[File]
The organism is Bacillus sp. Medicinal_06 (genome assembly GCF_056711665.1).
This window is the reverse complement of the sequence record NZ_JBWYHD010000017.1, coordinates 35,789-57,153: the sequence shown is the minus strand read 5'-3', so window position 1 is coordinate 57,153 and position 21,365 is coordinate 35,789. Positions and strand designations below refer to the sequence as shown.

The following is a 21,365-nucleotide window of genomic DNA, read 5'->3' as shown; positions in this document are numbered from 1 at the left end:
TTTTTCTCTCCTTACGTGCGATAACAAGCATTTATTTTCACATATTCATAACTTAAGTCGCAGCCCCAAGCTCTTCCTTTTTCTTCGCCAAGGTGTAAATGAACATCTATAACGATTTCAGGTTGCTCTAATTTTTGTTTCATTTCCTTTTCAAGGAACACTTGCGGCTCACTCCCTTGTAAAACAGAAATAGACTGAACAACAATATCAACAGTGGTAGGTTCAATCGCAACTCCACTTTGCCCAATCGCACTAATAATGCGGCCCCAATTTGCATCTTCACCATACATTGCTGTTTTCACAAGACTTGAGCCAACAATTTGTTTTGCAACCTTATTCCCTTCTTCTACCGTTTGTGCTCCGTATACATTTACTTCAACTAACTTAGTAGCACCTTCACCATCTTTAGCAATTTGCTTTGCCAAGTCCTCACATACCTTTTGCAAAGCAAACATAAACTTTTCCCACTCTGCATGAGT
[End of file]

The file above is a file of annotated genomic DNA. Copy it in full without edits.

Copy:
The organism is Bacillus sp. Medicinal_06 (genome assembly GCF_056711665.1).
This window is the reverse complement of the sequence record NZ_JBWYHD010000017.1, coordinates 35,789-57,153: the sequence shown is the minus strand read 5'-3', so window position 1 is coordinate 57,153 and position 21,365 is coordinate 35,789. Positions and strand designations below refer to the sequence as shown.

The following is a 21,365-nucleotide window of genomic DNA, read 5'->3' as shown; positions in this document are numbered from 1 at the left end:
TTTTTCTCTCCTTACGTGCGATAACAAGCATTTATTTTCACATATTCATAACTTAAGTCGCAGCCCCAAGCTCTTCCTTTTTCTTCGCCAAGGTGTAAATGAACATCTATAACGATTTCAGGTTGCTCTAATTTTTGTTTCATTTCCTTTTCAAGGAACACTTGCGGCTCACTCCCTTGTAAAACAGAAATAGACTGAACAACAATATCAACAGTGGTAGGTTCAATCGCAACTCCACTTTGCCCAATCGCACTAATAATGCGGCCCCAATTTGCATCTTCACCATACATTGCTGTTTTCACAAGACTTGAGCCAACAATTTGTTTTGCAACCTTATTCCCTTCTTCTACCGTTTGTGCTCCGTATACATTTACTTCAACTAACTTAGTAGCACCTTCACCATCTTTAGCAATTTGCTTTGCCAAGTCCTCACATACCTTTTGCAAAGCAAACATAAACTTTTCCCACTCTGCATGAGT